[Updated] If you thought aircraft carriers are immune to rough seas, then watch this

Aircraft carriers are among the world’s most powerful and deadly weapons systems.

Even if they can almost freely move across the planet’s ocean to bring their embarked Carrier Air Wing where needed, the flying activity launched by the deck of a flattop can be affected by bad weather and….rough seas.

Rough seas not only cause “pitching decks” but can also be quite dangerous when high swells hit the bow of the aircraft carrier running over planes being launched by catapults, as happened to the E-2 Hawkeye in the above picture.

Update Nov. 28 00.00 GMT

After publishing the article, we’ve received the following email by Derek Gordon who explains:

“The photo is…well…parts of two photos.  As bizarre of a coincidence as this is, I actually put it together in Photoshop when I was a JO in 123 while on cruise in 2006.  It was originally for a prank on one of our Dept Heads at the time and we later used it during foscle follies.  The cat shot of the E-2 was a photo I took during work ups and I took the one of the waves crashing over the bow during our transit through the Indian Ocean.  If you look closely you’ll see in the merged photo that the E-2 and steam trail from the catapult track actually don’t line up with the catapult track beneath it.”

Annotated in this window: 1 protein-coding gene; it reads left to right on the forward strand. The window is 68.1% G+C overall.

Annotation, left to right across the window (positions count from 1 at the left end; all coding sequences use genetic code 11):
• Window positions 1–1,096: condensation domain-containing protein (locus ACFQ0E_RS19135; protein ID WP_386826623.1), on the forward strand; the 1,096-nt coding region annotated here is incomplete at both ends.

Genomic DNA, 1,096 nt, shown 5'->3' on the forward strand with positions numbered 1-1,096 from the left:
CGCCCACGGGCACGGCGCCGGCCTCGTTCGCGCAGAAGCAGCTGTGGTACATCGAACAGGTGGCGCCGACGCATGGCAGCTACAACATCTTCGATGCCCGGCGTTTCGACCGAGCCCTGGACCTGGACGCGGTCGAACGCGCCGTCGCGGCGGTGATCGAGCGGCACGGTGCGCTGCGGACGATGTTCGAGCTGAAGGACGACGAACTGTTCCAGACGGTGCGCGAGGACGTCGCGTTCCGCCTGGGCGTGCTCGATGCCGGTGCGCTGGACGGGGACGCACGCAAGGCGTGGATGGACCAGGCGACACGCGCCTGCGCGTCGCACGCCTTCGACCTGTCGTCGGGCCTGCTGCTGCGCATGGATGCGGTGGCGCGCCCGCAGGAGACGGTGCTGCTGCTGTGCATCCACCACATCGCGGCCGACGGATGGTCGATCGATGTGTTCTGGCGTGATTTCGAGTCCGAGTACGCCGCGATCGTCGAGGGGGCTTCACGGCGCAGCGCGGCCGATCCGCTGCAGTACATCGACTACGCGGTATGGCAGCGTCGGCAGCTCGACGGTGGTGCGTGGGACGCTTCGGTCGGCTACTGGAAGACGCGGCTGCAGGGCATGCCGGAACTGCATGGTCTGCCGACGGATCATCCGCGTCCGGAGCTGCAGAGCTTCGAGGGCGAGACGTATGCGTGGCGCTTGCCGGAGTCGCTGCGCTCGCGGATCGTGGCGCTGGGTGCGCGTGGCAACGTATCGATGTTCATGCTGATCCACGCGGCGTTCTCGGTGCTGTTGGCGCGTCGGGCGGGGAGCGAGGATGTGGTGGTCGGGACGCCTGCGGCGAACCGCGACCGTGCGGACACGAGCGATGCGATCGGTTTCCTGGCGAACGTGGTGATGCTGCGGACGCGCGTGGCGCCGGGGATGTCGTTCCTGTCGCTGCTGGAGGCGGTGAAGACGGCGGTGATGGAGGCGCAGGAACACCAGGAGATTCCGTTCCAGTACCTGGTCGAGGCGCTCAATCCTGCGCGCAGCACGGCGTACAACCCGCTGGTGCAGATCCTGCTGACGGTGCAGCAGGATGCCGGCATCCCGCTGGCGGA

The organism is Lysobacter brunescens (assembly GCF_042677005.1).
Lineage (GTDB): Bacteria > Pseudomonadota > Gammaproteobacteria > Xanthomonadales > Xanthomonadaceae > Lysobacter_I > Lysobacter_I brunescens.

Therefore, the image is Photoshopped. Still, these things happen as others have written and as proved by this video:

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About David Cenciotti 3791 Articles
David Cenciotti is a freelance journalist based in Rome, Italy. He is the Founder and Editor of “The Aviationist”, one of the world’s most famous and read military aviation blogs. Since 1996, he has written for major worldwide magazines, including Air Forces Monthly, Combat Aircraft, and many others, covering aviation, defense, war, industry, intelligence, crime and cyberwar. He has reported from the U.S., Europe, Australia and Syria, and flown several combat planes with different air forces. He is a former 2nd Lt. of the Italian Air Force, a private pilot and a graduate in Computer Engineering. He has written four books.